Wyeth Team Recognized by White House with Prestigious National Medal of Technology for PREVNAR Vaccine
Medal Recognizes Technological Innovation and Global Health Impact of PREVNAR Against Leading Vaccine-Preventable Cause of Death in Children Younger Than Five –
Madison, N.J.– Wyeth (NYSE:WYE) announced that a team of Wyeth scientists involved in the discovery, development and manufacture of PREVNAR®, Pneumococcal 7-valent Conjugate Vaccine (Diphtheria CRM197 Protein), will be awarded the 2005 National Medal of Technology today by President George W. Bush at a White House ceremony. The National Medal of Technology is the nation’s highest honor for technological achievement. PREVNAR is the first and only vaccine available to help protect infants and toddlers against invasive pneumococcal disease caused by vaccine serotypes.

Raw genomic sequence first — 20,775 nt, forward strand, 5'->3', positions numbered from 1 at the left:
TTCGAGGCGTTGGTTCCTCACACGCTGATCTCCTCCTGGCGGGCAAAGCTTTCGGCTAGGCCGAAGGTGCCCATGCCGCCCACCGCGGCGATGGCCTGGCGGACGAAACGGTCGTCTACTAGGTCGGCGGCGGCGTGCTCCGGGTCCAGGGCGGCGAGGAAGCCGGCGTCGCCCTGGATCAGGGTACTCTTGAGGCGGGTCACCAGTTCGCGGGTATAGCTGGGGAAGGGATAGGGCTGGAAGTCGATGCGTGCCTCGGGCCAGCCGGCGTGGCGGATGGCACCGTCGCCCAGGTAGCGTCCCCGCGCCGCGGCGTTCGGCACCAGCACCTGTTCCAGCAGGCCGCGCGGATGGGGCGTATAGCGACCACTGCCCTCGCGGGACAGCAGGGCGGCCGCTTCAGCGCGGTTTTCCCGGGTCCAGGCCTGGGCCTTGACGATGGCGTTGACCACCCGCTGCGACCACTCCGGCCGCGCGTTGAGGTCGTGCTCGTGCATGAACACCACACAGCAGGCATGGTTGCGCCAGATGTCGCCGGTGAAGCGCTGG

The Medal is given to individuals, teams, and companies for outstanding contributions to the nation’s economic, environmental and social well-being, and recognizes those who have made lasting contributions to the United States’ standard of living and quality of life through technological innovation. The members of the Wyeth team honored by the White House are Drs. Ronald Eby, Velupillai Puvanesarajah, Dace Madore and Ms. Maya Koster.
“This award is a testament to these outstanding scientists and their colleagues as well as the pioneering science employed by Wyeth in the development of PREVNAR,” says Bernard Poussot, President, Chief Operating Officer and Vice Chairman, Wyeth. “This honor is also exemplary of the rich talent that is driving leading-edge research at Wyeth that will contribute to the improvement of global public health for years to come.”
Pneumococcal disease, a group of illnesses including bacteremia/ sepsis, meningitis, and bacteremic pneumonia, results in up to 1 million deaths each year in young children globally, and is the leading cause of vaccine-preventable death in children younger than five years of age.
The World Health Organization (WHO) announced in March 2007 its position to support the priority inclusion of pneumococcal conjugate vaccine (PCV-7) in national immunization programs worldwide.
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